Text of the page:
“Genealogical and Personal History of Beaver County, Pennsylvania”
Editor: John W. Jordan, LL. D.
Illustrated. Volume 2.
Lewis Historical Publishing Company, New York, 1913
Pgs. 7811, 7812 GALVIN
GALVIN – THOMAS J. GALVIN, a prominent citizen of New Brighton, Pa., is of Irish parentage, and was born in Beaver County, Pa., at the place now known as Highland Cut, Aug. 19, 1861. The paternal grandparents on both sides of the house were natives of Ireland, and came from that country to America in the first half of the 19th century, and settled at Bridgewater, Pa. The paternal grandfather was a laborer and remained in Bridgewater until his death.
MAURICE GALVIN, the father of THOMAS J. GALVIN, was also born in Ireland and was educated there. He came to America with his parents in 1843, and like his father was a laborer in Bridgewater until the loss of limb disabled him. For several years after that event he taught school at what is now Cannelton, Pa. About the year 1859 he moved to New Galilee, Pa., and later to a large number of places including Highland Cut, where THOMAS J. GALVIN was born, Pittsburgh, and finally to East Palestine, Pa., where he died in 1881. He had three brothers, all of whom enlisted in the Union army at the outbreak of the Civil War. MAURICE GALVIN also desired to enter the service, but was prevented by the physical disability dependent on the loss of his limb. While still resident in Bridgewater he met and married ANN CONNELL, who like himself had come from Ireland with her parents and settled there. To them were born six children, as follows: MARY, CATHERINE, JOHN, THOMAS J., ROBERT, GEORGE.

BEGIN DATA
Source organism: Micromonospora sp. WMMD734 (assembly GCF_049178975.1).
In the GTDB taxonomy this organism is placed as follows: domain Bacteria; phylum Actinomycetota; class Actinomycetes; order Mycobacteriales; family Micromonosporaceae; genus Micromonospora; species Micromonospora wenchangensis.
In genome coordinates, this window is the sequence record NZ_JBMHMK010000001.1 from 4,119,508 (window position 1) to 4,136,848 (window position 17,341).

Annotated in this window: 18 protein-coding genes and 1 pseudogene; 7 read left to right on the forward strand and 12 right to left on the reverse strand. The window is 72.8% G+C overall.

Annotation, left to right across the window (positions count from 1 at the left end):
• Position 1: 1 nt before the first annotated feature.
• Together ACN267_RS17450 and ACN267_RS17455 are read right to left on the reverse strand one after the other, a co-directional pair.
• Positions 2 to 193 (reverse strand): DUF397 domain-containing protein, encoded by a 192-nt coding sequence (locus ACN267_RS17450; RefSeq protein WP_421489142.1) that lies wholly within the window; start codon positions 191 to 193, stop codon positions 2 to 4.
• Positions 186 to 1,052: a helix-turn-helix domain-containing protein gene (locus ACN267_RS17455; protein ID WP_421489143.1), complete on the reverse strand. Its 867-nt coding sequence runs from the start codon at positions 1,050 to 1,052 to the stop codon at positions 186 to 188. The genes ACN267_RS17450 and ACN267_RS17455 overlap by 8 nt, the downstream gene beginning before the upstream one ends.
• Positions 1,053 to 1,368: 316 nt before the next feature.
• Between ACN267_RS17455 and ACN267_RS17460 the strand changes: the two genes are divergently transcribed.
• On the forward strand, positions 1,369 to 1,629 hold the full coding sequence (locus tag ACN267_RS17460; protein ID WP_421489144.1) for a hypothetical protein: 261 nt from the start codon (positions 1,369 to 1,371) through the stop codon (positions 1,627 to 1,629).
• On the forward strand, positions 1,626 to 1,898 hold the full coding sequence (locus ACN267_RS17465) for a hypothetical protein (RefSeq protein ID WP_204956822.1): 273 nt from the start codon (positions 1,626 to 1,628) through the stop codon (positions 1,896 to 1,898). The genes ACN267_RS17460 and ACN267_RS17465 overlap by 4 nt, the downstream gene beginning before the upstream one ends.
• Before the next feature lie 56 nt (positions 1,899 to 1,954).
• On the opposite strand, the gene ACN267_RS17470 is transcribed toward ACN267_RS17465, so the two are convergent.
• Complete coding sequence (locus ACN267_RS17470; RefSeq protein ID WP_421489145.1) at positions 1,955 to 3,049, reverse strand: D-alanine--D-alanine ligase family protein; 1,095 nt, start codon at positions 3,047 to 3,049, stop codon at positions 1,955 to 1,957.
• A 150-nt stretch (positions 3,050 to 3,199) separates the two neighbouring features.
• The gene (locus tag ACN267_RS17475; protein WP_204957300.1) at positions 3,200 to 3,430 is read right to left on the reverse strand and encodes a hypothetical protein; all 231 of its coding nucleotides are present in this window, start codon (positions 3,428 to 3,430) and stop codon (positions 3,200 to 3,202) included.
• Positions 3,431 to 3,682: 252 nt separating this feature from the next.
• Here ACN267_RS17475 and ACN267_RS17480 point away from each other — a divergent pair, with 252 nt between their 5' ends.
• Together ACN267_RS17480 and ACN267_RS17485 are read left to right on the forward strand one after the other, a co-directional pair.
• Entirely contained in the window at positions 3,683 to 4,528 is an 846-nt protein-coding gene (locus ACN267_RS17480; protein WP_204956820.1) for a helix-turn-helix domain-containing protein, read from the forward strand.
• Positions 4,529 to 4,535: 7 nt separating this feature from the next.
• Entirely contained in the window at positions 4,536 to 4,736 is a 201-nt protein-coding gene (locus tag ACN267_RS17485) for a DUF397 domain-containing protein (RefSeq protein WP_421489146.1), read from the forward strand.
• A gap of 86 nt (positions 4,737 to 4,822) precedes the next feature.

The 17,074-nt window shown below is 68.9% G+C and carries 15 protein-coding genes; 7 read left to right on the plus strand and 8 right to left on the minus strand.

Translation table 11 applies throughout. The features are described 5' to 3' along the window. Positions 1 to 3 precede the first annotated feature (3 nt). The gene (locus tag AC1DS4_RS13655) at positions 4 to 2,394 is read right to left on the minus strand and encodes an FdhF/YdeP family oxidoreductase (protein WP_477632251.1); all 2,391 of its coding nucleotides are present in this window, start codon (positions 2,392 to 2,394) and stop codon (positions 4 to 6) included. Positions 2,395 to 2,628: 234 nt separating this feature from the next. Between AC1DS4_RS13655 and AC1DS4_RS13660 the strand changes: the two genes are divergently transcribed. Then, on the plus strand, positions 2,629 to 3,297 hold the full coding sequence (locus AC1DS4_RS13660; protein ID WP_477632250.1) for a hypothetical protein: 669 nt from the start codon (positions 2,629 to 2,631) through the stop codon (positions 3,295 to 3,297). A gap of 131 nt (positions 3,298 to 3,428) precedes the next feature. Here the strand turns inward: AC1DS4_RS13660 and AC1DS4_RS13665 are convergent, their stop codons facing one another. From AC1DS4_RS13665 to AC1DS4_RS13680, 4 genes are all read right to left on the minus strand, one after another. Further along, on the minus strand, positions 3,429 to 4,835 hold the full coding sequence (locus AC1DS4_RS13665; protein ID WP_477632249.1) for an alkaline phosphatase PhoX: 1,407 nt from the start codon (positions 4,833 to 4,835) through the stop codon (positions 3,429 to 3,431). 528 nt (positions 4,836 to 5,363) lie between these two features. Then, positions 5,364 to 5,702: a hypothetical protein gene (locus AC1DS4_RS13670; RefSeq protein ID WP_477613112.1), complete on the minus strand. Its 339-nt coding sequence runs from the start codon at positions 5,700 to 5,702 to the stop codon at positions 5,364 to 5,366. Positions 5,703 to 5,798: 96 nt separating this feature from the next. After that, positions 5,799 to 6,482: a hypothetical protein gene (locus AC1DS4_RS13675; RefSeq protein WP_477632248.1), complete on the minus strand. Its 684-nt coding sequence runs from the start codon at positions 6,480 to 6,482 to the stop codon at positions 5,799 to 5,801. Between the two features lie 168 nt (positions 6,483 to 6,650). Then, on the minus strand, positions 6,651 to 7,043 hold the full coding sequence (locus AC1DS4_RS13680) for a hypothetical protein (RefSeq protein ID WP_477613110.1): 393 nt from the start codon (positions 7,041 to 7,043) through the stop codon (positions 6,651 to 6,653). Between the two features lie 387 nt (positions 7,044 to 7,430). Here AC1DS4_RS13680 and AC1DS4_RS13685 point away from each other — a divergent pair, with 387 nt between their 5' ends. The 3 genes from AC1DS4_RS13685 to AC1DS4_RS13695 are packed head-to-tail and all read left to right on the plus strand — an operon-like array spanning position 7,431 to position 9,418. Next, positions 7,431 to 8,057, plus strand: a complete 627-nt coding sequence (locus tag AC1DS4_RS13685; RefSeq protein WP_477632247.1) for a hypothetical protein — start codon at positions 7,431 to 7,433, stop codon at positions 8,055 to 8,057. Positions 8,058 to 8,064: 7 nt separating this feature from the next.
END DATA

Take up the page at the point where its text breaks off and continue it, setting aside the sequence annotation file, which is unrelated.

THOMAS J. GALVIN was educated in the ninth ward school in the city of Pittsburgh, and later, when only 14 years of age, entered the mines at Palestine, Pa., and remained there for six years, until 1881. He then obtained a position as fireman on the Fort Wayne Railway, a branch of the Pennsylvania Railroad, and has remained ever since in the employ of the latter. He lived in East Palestine until the death of his father, and then moved to Pittsburgh, and worked for a time a fireman on the Beaver Falls accommodation. In 1887 he was promoted to the rank of engineer on a through freight, and in 1909 became engineer on the Beaver Falls local, a position he still holds. He is a member of the Brotherhood of Locomotive Engineers.
MR. GALVIN married, Dec. 16, 1886, ANNA M. DUNBAR, and they have one son, RALPH M., who was educated at the public schools of his birthplace, attending the local high school for two years, and finally took a four years’ course at the University of Pennsylvania, winning the degree of D. D. S. He now lives at home and is a practicing dentist. MRS. GALVIN and her son are members of the Methodist Protest Church.
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